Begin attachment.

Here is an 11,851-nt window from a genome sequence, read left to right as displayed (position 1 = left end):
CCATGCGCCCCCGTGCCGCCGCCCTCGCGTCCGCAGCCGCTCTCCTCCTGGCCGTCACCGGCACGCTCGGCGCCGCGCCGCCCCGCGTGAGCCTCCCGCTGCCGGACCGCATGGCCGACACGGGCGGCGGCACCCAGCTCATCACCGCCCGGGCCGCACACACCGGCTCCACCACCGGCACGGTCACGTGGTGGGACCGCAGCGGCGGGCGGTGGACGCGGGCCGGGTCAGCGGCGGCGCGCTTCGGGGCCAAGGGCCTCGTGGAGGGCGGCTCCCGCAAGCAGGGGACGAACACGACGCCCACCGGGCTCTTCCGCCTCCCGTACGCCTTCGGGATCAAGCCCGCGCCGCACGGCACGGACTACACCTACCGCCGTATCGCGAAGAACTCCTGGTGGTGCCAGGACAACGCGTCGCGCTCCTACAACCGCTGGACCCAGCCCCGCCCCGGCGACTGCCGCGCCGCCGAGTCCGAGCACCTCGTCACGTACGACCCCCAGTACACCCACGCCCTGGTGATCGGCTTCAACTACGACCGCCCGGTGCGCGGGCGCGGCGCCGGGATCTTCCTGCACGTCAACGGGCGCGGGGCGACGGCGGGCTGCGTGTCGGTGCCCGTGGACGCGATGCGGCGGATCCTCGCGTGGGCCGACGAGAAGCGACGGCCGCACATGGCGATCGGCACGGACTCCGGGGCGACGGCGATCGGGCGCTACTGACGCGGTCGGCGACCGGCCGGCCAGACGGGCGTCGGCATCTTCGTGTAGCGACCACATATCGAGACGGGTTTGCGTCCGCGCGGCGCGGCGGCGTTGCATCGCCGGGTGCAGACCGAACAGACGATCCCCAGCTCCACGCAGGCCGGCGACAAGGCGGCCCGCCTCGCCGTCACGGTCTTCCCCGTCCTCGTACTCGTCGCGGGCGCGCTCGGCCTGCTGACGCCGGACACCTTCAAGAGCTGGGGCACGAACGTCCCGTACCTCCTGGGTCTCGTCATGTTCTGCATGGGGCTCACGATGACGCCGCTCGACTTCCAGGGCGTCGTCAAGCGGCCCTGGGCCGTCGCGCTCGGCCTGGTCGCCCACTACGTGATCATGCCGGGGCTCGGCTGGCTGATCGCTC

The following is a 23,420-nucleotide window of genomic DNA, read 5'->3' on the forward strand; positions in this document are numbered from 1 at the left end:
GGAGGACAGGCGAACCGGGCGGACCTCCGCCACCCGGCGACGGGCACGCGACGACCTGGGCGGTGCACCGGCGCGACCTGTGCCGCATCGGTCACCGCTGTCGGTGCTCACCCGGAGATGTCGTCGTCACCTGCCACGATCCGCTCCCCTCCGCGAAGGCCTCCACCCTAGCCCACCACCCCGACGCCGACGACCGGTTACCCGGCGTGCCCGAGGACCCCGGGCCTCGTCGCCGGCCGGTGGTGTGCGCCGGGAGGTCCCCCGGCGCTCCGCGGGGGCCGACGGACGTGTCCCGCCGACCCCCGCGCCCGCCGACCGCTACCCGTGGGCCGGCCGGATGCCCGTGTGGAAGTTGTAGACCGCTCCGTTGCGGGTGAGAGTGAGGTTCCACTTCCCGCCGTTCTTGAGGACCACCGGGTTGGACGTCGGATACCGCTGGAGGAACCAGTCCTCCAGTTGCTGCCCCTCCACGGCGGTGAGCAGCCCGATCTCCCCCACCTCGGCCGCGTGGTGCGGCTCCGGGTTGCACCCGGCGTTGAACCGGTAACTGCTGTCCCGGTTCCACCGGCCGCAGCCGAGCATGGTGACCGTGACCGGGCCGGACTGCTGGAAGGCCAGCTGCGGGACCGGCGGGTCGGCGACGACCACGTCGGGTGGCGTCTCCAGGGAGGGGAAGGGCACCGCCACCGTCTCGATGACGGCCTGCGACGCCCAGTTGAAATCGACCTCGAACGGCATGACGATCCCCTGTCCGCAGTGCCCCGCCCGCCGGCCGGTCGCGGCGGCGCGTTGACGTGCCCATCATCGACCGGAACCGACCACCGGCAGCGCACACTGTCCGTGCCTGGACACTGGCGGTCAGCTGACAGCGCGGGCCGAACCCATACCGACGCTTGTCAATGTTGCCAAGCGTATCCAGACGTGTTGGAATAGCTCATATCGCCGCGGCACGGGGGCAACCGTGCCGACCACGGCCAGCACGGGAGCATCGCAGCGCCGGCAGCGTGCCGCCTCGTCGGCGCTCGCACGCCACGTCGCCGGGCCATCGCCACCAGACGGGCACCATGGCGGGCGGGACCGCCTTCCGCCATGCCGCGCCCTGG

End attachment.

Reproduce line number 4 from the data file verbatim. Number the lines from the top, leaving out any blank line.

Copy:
GGAGGACAGGCGAACCGGGCGGACCTCCGCCACCCGGCGACGGGCACGCGACGACCTGGGCGGTGCACCGGCGCGACCTGTGCCGCATCGGTCACCGCTGTCGGTGCTCACCCGGAGATGTCGTCGTCACCTGCCACGATCCGCTCCCCTCCGCGAAGGCCTCCACCCTAGCCCACCACCCCGACGCCGACGACCGGTTACCCGGCGTGCCCGAGGACCCCGGGCCTCGTCGCCGGCCGGTGGTGTGCGCCGGGAGGTCCCCCGGCGCTCCGCGGGGGCCGACGGACGTGTCCCGCCGACCCCCGCGCCCGCCGACCGCTACCCGTGGGCCGGCCGGATGCCCGTGTGGAAGTTGTAGACCGCTCCGTTGCGGGTGAGAGTGAGGTTCCACTTCCCGCCGTTCTTGAGGACCACCGGGTTGGACGTCGGATACCGCTGGAGGAACCAGTCCTCCAGTTGCTGCCCCTCCACGGCGGTGAGCAGCCCGATCTCCCCCACCTCGGCCGCGTGGTGCGGCTCCGGGTTGCACCCGGCGTTGAACCGGTAACTGCTGTCCCGGTTCCACCGGCCGCAGCCGAGCATGGTGACCGTGACCGGGCCGGACTGCTGGAAGGCCAGCTGCGGGACCGGCGGGTCGGCGACGACCACGTCGGGTGGCGTCTCCAGGGAGGGGAAGGGCACCGCCACCGTCTCGATGACGGCCTGCGACGCCCAGTTGAAATCGACCTCGAACGGCATGACGATCCCCTGTCCGCAGTGCCCCGCCCGCCGGCCGGTCGCGGCGGCGCGTTGACGTGCCCATCATCGACCGGAACCGACCACCGGCAGCGCACACTGTCCGTGCCTGGACACTGGCGGTCAGCTGACAGCGCGGGCCGAACCCATACCGACGCTTGTCAATGTTGCCAAGCGTATCCAGACGTGTTGGAATAGCTCATATCGCCGCGGCACGGGGGCAACCGTGCCGACCACGGCCAGCACGGGAGCATCGCAGCGCCGGCAGCGTGCCGCCTCGTCGGCGCTCGCACGCCACGTCGCCGGGCCATCGCCACCAGACGGGCACCATGGCGGGCGGGACCGCCTTCCGCCATGCCGCGCCCTGG